I first of all made a turn-buckle to go from bottom left to top right, as shown in the picture. A turn-buckle is a tube with opposing threaded ends attached. If you turn the tube one way, the whole arrangement expands, and the other causes it to contract. This made it easy-peasy to locate and get the length correct for the first cross-member. The brackets are bolted to the turn-buckle first and then welded into place, ensuring a good fit. Next, on went the tube from bottom right to the existing cross-member. I used hole-cutting software to get this right, and the adjustability in the rose-joint to be sure of location.

Next came the tricky design part because it was becoming clear to me now that I may be welding myself into a corner when it came to making it demountable. as it stands in the picture above, you can see how there’s no bracketry for the top left tube, so the whole arrangement has enough pivot room (pivoting from the top right rose joint) to come loose. If I welded in the fourth bracket then there would be no room to get it out.

I hummed and hahed, and thought of making the top left and bottom right bracket-pairs vertical, but that would mean firstly cutting them out, and secondly losing the extra gusseting support they give. It was only when I was yanking it out to show to a friend did I realise that all it needed was a different bracket-shape that didn’t span the entire angle if a simple gusset were used. It still transfers the load into the focus-node of the space frame in a straight line, so I think I’ve ended up with an elegant, if asymmetric solution.

This whole arrangement is strong – really strong. I’ve tested it by standing on it where all four tubes join and there was no give whatsoever. And that’s loading it in a dimension it’s totally not designed for. I think it’s now strong enough for the job in hand, namely keeping the front of the car rigid enough for the suspension to work well, as well as keeping the engine bay strong enough to cope with the torque reaction of 215bhp.

Happy with that.

Look at my shiny new p-clip brackets, fresh from the laser cutter

So, now that I’ve almost finished all the surgery on the chassis, I need to do a quick rebuild of the car to understand where all the cables, pipes, etc need to run.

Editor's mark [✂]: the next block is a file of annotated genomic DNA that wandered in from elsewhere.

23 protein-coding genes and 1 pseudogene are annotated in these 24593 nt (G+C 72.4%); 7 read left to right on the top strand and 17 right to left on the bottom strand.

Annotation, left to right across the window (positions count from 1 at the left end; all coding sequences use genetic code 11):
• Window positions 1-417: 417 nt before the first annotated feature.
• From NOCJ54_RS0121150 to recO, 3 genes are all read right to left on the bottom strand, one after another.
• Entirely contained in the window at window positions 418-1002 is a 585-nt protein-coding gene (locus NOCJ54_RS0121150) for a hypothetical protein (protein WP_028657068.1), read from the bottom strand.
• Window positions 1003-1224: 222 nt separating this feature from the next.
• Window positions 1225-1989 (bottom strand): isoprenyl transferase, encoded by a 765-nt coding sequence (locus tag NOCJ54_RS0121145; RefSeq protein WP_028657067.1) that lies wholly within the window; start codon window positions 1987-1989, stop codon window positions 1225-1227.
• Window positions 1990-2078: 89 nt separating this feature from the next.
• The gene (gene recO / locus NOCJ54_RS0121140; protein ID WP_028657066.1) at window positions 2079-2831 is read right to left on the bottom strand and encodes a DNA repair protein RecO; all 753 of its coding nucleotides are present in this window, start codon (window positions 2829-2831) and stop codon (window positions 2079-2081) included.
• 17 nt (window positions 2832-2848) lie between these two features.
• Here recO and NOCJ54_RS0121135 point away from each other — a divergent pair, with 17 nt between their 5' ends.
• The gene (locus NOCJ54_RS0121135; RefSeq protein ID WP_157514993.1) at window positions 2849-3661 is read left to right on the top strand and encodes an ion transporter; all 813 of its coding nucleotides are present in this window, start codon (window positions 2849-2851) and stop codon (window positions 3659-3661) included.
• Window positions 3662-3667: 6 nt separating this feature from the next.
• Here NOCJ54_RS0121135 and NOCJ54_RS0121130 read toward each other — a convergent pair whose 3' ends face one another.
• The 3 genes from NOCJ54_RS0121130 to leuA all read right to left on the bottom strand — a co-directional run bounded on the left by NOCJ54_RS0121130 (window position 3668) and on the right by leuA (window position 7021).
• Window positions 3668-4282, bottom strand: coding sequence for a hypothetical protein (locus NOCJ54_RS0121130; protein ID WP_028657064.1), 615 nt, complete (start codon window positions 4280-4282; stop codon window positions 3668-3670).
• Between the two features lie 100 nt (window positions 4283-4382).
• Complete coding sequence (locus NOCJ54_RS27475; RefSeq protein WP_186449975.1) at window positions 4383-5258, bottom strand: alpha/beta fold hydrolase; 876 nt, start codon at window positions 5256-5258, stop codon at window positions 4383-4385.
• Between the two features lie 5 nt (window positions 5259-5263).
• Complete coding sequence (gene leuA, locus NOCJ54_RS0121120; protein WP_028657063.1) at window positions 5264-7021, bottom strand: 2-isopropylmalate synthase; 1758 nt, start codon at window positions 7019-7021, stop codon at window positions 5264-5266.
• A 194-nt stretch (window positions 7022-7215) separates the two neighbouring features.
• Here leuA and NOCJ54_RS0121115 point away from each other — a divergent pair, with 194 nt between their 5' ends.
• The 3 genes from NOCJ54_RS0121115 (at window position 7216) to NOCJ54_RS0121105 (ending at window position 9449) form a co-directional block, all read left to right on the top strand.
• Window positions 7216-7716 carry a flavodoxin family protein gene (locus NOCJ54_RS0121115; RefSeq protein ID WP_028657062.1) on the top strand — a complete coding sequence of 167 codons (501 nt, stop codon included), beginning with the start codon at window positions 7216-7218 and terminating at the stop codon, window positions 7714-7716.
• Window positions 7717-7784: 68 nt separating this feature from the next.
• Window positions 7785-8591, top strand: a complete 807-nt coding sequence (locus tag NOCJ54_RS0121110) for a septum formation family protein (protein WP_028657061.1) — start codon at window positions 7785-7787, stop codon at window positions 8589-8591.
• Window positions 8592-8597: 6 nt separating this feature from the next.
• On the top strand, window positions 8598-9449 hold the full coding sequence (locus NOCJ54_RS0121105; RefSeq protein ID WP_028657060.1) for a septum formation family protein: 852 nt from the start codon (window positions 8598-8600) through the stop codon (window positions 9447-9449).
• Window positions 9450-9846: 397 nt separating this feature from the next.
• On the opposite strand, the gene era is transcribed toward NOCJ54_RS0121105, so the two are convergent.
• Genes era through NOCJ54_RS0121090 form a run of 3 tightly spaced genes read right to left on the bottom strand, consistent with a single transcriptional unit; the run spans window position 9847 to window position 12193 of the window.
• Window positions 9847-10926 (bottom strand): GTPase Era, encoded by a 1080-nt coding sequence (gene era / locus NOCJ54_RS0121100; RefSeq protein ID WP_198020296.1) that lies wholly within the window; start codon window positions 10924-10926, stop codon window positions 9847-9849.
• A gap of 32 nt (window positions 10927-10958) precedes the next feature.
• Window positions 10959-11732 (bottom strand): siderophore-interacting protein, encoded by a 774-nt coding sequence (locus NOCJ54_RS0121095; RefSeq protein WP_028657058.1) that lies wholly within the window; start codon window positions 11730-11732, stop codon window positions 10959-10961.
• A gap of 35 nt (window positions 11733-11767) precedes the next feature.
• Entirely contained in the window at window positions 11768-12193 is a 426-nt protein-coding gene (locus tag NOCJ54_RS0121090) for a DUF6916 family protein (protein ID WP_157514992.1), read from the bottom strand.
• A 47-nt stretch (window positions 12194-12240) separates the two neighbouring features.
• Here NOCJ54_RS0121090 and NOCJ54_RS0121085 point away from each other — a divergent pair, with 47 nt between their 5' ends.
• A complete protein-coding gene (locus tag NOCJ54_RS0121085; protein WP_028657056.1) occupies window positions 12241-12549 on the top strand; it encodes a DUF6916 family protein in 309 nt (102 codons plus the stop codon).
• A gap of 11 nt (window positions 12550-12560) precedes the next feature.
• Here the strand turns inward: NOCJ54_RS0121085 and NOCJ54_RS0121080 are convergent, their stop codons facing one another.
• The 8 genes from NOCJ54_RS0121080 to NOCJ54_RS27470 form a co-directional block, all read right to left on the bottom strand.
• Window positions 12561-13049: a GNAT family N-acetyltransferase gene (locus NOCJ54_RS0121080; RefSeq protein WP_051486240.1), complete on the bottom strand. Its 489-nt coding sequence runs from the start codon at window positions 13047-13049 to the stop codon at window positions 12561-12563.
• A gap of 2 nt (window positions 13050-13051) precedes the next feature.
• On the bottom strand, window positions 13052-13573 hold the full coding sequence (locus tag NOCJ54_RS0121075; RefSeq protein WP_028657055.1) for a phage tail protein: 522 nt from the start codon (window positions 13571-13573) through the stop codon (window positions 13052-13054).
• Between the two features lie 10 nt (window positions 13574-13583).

Rather than drill holes in the chassis and use self tappers, I thought I’d make some weld-in brackets to hang the p-clips off instead.

For this test, I’ve used m5 socket-headed cap screws, secured in m5 nutserts. The holes themselves are cut to 6mm, and to use the nutserts I just ream them out to 7mm. I don’t fully trust nutserts, so I’m going to experiment a little to secure each one with a tiny weld tack. If I get concerned about vibration loosening the cap-screws I’ll go for locktite.


Of course, I could use m6 cap screws and nylock bolts, but sometimes getting back there to tighten a nut is a faff, and better if I can prepare all of this on the bench before welding in. The three tabs on the top are for welding to. My plan is to prevent the heat from the weld getting too close to the holes which would increase the risk of warping or mis-shaping the holes.

Each bracket is 2mm mild steel, and weighs 19g naked and 64g fully configured with the three p-clips in the pictures.

As ever when getting things laser-cut, the cost of a larger run isn’t that much more than a minimal run, so I had 60 made. The cost ended up being 70p each in runs of 60. I’ll be welding them here, there and everywhere to make good use of their options to hang stuff off. I think my new fuel tank for instance may hang nicely off them.

and finally, the back end view: